Federal law makes specific exceptions to aerial hunting for the protection of "land, water, wildlife, livestock, domesticated animals, human life or crops." Targets are not limited to wolves. And, as Alaska wildlife officials note, the process is tightly controlled and "designed to sustain wolf populations in the future."
No matter. As Judd proclaimed, "It is time to stop Sarah Palin."
That is the true aim of left-wing lobbying groups and their allies in Hollywood. Palin is a threat not to Alaska's wolves, but to the liberal establishment's wolves. Defenders of Wildlife isn't targeting the ads in states affected by these policies. They're running the Judd-fronted ads across battleground states. It's about electoral interests, not wildlife interests. The eco-Kabuki theater is just plain laughable.
On a deadly serious note, Judd's selective concern for savagery is not lost on longtime observers of the activist entertainer's political forays. A militant, pro-choice feminist, Judd lashed out at the Republican ticket during the campaign: "[A] woman voting for McCain and Palin is like a chicken voting for Colonel Sanders." Yet, not a peep has been heard from Judd about the serial predators of Planned Parenthood who have been caught on tape urging young girls to cover up statutory rape to facilitate abortion procedures. And she won't be starring in any YouTube ads decrying grisly late-term abortion procedures.
In a starlet's world, "senseless savagery" only applies to the poster pet of the month.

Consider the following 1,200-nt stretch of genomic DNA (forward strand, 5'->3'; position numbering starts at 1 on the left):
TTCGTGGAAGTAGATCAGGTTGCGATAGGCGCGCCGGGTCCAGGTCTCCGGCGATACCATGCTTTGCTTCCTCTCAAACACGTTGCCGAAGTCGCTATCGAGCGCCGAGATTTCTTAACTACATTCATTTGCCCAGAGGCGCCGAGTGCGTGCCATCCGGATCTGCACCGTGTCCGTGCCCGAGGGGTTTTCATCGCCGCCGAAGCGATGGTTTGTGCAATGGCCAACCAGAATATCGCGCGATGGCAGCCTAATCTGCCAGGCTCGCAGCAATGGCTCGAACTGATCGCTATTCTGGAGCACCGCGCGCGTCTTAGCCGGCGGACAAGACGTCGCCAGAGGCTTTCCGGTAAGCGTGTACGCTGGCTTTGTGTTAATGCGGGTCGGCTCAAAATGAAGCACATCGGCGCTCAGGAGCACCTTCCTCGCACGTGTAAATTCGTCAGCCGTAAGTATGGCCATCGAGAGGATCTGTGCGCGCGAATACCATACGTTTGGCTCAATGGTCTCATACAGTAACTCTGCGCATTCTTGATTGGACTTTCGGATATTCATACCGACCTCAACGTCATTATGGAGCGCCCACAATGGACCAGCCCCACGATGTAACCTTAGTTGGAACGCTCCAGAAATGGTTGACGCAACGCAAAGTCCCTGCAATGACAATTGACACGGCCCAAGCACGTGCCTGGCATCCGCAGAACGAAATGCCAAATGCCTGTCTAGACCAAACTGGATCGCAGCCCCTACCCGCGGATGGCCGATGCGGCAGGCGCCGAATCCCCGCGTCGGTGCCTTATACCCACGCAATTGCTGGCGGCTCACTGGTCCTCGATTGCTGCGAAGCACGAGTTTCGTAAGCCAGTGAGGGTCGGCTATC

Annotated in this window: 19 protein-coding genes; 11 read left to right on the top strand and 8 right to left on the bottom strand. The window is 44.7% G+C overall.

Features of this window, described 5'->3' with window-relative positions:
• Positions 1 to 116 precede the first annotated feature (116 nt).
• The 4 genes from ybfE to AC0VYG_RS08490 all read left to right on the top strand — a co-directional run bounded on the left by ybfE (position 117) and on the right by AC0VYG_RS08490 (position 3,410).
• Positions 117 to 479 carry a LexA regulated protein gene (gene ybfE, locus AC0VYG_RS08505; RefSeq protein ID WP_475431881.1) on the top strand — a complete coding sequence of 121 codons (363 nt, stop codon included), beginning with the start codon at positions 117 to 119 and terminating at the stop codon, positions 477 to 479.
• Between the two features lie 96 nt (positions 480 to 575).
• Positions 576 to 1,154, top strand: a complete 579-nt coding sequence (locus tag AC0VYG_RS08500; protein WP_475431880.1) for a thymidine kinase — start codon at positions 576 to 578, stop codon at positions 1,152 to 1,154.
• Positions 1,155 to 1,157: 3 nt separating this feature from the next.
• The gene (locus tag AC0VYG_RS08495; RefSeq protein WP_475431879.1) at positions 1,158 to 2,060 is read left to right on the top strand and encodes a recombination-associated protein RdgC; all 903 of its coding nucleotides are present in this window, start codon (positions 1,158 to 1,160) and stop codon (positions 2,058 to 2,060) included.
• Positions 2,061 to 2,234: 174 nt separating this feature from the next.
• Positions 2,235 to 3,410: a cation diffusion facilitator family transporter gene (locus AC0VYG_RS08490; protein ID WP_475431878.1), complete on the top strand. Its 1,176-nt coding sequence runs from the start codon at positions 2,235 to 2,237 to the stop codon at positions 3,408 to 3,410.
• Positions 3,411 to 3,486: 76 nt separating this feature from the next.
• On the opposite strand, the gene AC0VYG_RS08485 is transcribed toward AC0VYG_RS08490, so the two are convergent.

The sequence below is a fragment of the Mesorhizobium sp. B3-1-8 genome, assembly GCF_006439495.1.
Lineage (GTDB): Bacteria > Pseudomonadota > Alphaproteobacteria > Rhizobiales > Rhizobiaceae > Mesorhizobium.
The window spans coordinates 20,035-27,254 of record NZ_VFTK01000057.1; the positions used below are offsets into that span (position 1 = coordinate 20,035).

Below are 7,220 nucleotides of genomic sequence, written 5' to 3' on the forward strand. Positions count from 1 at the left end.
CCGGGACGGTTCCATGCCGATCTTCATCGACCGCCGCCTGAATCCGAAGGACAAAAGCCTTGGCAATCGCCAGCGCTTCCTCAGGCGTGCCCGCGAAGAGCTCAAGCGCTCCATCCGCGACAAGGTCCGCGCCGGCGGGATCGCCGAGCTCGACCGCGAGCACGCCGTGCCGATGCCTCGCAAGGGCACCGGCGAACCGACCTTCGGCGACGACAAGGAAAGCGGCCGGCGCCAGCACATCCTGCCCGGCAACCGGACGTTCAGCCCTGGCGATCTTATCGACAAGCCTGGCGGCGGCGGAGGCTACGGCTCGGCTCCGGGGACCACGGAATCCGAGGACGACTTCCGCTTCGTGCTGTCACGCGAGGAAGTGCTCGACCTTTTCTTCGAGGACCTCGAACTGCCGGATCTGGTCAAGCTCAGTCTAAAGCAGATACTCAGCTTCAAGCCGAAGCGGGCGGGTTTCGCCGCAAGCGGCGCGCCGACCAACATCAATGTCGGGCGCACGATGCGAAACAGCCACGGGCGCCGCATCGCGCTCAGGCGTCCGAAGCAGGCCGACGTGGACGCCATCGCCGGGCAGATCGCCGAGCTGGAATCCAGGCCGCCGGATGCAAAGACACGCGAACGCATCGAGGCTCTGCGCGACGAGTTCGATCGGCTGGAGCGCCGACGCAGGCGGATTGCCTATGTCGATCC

Wed, 04 Feb 2009 00:00:00 -0600Health and Human Services Secretary-designee Tom Daschle finally bowed out after aggressive rehabilitative efforts failed. His chummy Senate pals on both sides of the aisle may have been willing to forgive his failure to pay longstanding back taxes owed on limo services, undisclosed consulting fees and dubious charitable donations worth an estimated $146,000, including interest and penalties. But the American people were not. (And an interesting postscript: He may have apologized and dropped out of the administration, but Daschle still owes Medicare taxes equal to 2.9 percent of the personal value of the car service he received from Democratic donor and crony Leo Hindery Jr.) Just before the Daschle announcement came the withdrawal of Nancy Killefer. She was tapped to be President Obama's "Chief Performance Officer," overseeing compliance, organizational effectiveness and waste management across every federal agency. But the former Clinton Treasury official and head of the prestigious Washington office of the management consulting firm McKinsey & Company, Inc., couldn't be bothered to manage her own household help effectively. She failed for a year and a half to pay employment taxes and had an outstanding tax lien on her home. The lien was worth less than $1,000 -- far less than the tax liability Geithner owed. If I were a left-wing feminist, I'd be sorely tempted to whip out the gender card and give the Good Old Boys Club a few whacks. Killefer gets thrown under the bus, but Geithner gets to drive? No justice, no peace! Now, compare President Bush's transition track record in 2001. Remember that the traditional 100-day period was shortened as a result of the election lawsuit. Wrote Paul Light of the left-leaning Brookings Institution at the time: "Bush gets an A on the transition into office. He survived his truncated 40-day transition with only one major mistake -- Linda Chavez, who withdrew her nomination for Labor Secretary after the flap over allowing an illegal immigrant to stay in her house. ... Bush also deserves an A-plus for the timely assembly of his White House team. Building around Vice President Dick Cheney, the Bush White House is an MBA's dream: efficient, predictable, well controlled, on time, under budget." During Tuesday's press briefing, glib White House spokesman Robert Gibbs did his best to bat down a rising chorus of questions about his boss's judgment -- not only on the nomination "glitches," but also on an ever-growing list of exemptions to Obama's no-lobbyists pledge. Echoing Bill Clinton's "most ethical administration ever" and Nancy Pelosi's "most ethical House ever" mantras, Gibbs defensively asserted: "The bar that we set is the highest that any administration in the country has ever set." Then how, pray tell, did all the president's tax cheats make it past the front door? And where is Vice President Joe Biden to wag his finger at their lack of patriotism? Team Obama embraced these damaged candidates despite advanced knowledge of their lapses. Killefer's tax lien was four years old. Questions about Daschle's judgment have lingered for years. Ask GOP Sen. John Thune, who defeated Daschle the Dodger in 2004 after news broke of his bogus property-tax homestead exemption claim on his $1.9 million D.C. mansion -- which he listed as his primary residence despite voting in South Dakota and claiming it as his primary residence in order to run for re-election. The buck stops at the desk of Barack Obama. A little of that humility and personal responsibility he spoke so much about during his inaugural address is now in order.[...]